Thursday, 25 May 2017

LIve at Lunch: Monet and the Flowers of War

A beautiful  concert


Celloist David Pereira. Images by Steven Godbee
One hundred years after the First World War, bullets, bones and bombs are still being discovered by farmers in the fields of France. They remind us of the men of Australia, New Zealand, Britain, Germany, and France who died so painfully in the trenches in the rain and mud.
I was privileged to be at this latest Live at Lunch concert and hear this luminous, soulful performance.
The marvellous quartet of musicians consisted of Jane Rutter on flute, Tamara-Anna Cislowska on piano, David Pereira on cello and Christopher Lantham ( the director of The Flowers of War) on violin. Rutter wore a striking kimono/suit like outfit in turquoise and black the other performers were in orchestral black.
Various short pieces were played, elegantly chosen and combined to make up this sensitive, yearning program. Some were Australian premieres. Composers included Debussy, Ravel, Cras and Boulanger.
Red poppies were strewn on the stage and while the quartet played assorted images of Monet’s marvellous paintings were shown – mostly of his garden at Giverny. Some paintings were soft and tranquil, others in contrast were bright , bold and colourful , almost semi abstract.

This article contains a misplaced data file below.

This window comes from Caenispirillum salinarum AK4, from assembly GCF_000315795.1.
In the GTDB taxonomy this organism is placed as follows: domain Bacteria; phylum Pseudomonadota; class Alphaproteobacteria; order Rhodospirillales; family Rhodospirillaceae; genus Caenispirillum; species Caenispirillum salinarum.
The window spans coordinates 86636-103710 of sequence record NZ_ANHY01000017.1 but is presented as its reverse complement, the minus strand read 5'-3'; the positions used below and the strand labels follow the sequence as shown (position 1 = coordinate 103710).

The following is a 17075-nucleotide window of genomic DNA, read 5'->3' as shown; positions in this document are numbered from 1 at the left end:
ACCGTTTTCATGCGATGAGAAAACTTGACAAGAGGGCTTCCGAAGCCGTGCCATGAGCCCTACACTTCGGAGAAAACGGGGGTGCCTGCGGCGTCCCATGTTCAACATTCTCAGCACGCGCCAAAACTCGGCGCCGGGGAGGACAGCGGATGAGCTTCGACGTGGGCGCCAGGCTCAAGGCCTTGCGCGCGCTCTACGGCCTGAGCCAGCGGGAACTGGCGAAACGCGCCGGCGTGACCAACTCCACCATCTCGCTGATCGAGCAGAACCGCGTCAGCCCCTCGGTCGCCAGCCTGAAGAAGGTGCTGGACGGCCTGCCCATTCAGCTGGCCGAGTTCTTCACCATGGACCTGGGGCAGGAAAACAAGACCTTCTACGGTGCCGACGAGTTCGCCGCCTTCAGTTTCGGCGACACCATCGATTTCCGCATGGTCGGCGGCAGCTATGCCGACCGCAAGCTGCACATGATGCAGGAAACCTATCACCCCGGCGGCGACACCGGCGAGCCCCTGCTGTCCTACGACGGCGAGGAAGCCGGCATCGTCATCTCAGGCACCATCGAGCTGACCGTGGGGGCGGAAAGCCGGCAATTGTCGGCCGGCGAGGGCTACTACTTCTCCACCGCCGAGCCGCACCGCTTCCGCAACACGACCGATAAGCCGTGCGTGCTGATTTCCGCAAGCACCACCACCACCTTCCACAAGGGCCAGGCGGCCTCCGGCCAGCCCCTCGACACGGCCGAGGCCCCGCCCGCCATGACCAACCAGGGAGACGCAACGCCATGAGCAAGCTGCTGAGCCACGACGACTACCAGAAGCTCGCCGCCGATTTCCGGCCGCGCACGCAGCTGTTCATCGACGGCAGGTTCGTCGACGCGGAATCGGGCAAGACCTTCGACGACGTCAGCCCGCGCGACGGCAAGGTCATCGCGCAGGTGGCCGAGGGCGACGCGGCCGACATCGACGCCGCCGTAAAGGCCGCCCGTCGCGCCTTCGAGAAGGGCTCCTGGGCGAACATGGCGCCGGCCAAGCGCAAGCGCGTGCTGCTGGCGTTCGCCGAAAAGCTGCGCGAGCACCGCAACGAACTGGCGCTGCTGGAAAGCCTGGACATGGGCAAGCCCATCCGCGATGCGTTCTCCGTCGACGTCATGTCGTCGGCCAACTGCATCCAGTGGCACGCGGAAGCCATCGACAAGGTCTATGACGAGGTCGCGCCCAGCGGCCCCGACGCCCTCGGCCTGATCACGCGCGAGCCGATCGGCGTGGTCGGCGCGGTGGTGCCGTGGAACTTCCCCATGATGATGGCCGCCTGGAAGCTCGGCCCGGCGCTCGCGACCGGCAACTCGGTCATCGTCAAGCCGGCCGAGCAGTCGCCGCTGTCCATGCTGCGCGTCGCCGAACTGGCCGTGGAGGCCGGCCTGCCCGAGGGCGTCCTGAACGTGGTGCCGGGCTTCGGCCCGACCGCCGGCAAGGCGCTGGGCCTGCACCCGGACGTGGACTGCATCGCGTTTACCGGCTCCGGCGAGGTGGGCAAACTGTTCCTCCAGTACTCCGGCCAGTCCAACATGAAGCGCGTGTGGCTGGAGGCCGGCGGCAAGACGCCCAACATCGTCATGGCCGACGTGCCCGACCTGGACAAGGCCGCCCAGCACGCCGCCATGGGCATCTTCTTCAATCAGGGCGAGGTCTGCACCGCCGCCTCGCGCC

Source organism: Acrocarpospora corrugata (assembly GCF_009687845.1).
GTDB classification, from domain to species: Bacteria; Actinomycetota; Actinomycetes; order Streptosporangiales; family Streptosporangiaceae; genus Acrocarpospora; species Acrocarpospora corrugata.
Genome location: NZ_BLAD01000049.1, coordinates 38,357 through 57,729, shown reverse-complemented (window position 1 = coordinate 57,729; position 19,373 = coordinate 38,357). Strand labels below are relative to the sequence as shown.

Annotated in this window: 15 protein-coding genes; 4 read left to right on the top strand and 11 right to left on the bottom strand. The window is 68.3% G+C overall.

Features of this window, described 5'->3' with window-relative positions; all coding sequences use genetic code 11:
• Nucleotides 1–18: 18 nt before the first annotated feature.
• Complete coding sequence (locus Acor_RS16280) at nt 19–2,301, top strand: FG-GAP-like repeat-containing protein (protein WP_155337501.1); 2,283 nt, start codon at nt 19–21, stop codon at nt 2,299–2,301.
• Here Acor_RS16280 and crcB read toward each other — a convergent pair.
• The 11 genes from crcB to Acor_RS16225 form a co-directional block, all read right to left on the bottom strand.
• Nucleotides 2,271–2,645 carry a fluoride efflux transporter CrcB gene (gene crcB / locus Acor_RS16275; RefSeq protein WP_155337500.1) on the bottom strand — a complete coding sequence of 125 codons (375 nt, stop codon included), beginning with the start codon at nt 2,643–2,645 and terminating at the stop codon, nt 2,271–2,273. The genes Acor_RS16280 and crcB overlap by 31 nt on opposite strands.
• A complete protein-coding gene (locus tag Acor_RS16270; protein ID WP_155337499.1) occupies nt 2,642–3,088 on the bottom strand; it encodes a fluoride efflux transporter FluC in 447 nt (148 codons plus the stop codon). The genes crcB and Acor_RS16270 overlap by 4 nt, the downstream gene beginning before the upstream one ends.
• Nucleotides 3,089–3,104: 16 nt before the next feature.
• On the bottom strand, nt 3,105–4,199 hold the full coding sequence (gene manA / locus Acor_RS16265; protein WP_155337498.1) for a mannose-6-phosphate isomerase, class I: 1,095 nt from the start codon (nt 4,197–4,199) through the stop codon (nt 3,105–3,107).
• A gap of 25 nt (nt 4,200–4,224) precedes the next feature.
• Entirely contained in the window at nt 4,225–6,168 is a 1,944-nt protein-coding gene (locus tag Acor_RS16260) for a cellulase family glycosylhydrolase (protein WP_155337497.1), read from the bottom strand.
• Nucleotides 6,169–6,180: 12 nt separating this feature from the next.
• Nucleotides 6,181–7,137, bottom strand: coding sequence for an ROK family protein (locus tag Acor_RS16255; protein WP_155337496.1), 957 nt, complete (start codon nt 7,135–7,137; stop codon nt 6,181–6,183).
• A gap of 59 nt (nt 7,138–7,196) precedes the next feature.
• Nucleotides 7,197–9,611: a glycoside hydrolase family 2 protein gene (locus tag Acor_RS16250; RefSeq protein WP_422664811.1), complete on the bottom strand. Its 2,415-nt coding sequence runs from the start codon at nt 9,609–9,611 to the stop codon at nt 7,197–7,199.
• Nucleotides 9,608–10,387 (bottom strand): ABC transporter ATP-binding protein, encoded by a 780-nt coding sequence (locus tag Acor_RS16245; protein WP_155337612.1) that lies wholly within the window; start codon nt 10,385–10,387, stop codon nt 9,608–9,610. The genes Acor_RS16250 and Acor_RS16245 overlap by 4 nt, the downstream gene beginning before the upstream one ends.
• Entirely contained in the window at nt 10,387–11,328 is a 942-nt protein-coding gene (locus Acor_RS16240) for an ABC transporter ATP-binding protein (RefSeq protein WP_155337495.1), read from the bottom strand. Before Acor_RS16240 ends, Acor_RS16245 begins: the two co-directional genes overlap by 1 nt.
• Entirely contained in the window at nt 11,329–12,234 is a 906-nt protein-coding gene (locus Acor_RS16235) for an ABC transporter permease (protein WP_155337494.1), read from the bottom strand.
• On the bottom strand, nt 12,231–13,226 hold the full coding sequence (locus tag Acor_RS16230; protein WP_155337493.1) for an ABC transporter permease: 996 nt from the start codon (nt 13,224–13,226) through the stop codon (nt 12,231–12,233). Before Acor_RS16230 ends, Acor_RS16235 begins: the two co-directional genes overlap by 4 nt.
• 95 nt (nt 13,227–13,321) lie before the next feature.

The concert was divided into seven sections, loosely based on various themes of Monet’s paintings, that flowed seamlessly into each other ( the pool, the lotus… ) and were accompanied by appropriate paintings.
The concert opened with Debussy’s Finale from the Cello Sonata with rippling piano and the cello at first sprightly but then it became an aching lament.
A fiery selection from Ravel’s piano trio was next, then came a shimmering segment from Debussy’s Violin Sonata in G Minor which was in some ways a furious argument between the trio of violin, piano and cello with the piano floating and the strings yearning.
We then heard works by Boulanger with ravishing violin, melancholic cello and the piano cascading in the background. At times, the piano was limpid and crystalline.
Rather exotic, languid works by Debussy and Cras followed with rumbling piano and darting flute. Selections by Gaubert and Boulanger followed with cascading piano and leaping flute. The music had an underwater feel to it.
Various other works were included. One flurried, jumping piece had blisteringly fast, emphatic piano sections and soaring flute. Sometimes the atmosphere was spiky and at others melancholy.
The final work Cras’ Danza Terra featuring a dominant flute and a haunting passionate quartet.
Concert running time approximately 70 minutes without interval.
MONET : THE FLOWERS OF WAR was performed at the Concourse Chatswood on the 10th May.

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